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Trinidad Express reviews Caricom’s action post-earthquake

January 24, 2010

From Trinidad and Tobago Express’s Andy Johnson:

The story of Caricom and its efforts to join in the international relief efforts in the wake of the earthquake disaster has itself been dismal thus far, mired in a deep, dark atmosphere of lack of co-ordination, and an embarrassing absence of independence.

Whereas the Bahamian diplomat confessed to knowing Colin Granderson, she had not seen nor heard from him in the ten days since January 12. A crippling breakdown in most areas of telecommunications inside Haiti had made contact near impossible for most people operating in the middle of the earthquake-induced crisis.

Granderson, a Trinidadian diplomat who is a deputy Secretary General of Caricom, had twice endeavoured to make it into Haiti in the wake of the crisis. The first time he was part of a mission which was frustrated by its inability to land. He had planned to make it in from the Dominican Republic after an emergency meeting there on January 18.

In the wake of the current crisis, the government of Jamaica rushed a 150-member contingent of the Jamaica Defence Force, to establish what has been described as ’the Caricom footprint’ amid the jungle of international military, disciplined forces, aid workers, humanitarian agencies and non-governmental organisations scampering in.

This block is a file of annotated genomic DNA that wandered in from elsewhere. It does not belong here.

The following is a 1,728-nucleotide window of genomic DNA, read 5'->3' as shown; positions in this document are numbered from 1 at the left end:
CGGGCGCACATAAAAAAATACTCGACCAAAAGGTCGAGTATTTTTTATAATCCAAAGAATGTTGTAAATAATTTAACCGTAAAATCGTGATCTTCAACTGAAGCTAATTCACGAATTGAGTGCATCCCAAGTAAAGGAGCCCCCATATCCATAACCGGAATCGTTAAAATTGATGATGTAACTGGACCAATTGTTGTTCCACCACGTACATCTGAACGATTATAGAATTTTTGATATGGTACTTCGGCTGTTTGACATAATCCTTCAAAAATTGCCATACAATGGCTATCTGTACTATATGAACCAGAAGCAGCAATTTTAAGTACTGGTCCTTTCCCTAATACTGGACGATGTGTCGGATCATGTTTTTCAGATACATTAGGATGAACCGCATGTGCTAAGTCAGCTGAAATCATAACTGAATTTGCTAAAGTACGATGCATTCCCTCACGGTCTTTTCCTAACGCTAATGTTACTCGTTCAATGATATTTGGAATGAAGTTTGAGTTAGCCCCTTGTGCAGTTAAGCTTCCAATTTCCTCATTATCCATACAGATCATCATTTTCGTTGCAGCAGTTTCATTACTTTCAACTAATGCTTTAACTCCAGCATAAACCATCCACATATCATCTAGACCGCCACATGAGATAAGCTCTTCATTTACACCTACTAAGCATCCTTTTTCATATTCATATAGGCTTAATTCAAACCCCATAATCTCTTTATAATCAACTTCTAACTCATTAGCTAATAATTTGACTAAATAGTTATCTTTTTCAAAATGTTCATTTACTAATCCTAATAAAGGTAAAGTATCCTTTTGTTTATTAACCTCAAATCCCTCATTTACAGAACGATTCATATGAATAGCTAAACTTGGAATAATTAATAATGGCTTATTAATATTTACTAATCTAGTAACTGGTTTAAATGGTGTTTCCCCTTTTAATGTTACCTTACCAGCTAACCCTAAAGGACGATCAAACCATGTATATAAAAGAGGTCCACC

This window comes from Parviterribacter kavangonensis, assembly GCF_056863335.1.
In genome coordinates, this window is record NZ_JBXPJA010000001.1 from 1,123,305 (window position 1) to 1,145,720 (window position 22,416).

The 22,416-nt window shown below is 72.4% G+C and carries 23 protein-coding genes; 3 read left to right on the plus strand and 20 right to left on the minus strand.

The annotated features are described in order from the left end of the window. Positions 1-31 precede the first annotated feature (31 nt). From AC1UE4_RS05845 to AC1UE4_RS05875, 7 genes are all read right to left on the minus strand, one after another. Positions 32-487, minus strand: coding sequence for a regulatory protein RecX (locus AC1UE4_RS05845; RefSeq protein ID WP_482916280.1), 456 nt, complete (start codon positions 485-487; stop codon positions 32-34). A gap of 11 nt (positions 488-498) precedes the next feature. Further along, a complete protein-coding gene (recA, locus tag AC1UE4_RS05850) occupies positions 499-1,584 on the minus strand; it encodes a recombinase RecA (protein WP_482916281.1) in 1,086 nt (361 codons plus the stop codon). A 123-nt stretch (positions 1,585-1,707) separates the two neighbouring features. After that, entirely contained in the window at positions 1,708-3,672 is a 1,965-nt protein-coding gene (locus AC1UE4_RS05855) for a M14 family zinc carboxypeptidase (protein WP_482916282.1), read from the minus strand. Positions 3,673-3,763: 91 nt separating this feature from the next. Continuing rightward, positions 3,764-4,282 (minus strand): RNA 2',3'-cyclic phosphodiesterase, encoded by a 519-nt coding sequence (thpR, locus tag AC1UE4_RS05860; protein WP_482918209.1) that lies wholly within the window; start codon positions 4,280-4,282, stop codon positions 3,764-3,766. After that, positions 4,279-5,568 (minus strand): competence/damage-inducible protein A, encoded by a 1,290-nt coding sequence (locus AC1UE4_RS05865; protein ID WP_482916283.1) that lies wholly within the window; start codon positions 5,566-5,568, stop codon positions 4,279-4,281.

So swift was the action of the Jamaican Government that a portion of those troops was on the ground at Toussaint L’Ouverture International Airport when Jamaica’s Prime Minister Bruce Golding and Opposition Leader Portia Simpson-Miller arrived there in a joint mission on January 14. This was less than 48 hours after the devastating earthquake. The JDF barge had been ordered to sail overnight, the night before, leaving behind hundreds of pounds of vital cargo and equipment for the troops.

In the days between January 14 and 22, the Jamaican contingent representing the Caribbean, has had to suffer, silently, the indignity, frustration and the embarrassment arising from its total dependence on a foreign ’partner’.

The Canadian Defence Force has been the agency moving people, supplies and equipment between Kingston and Port-au-Prince. Those operations have been hampered by the decision of the Canadians to place their own needs and requirements entirely above those of the Caribbean’s.

via Trinidad & Tobago Express. Follow the link to read the whole thing!

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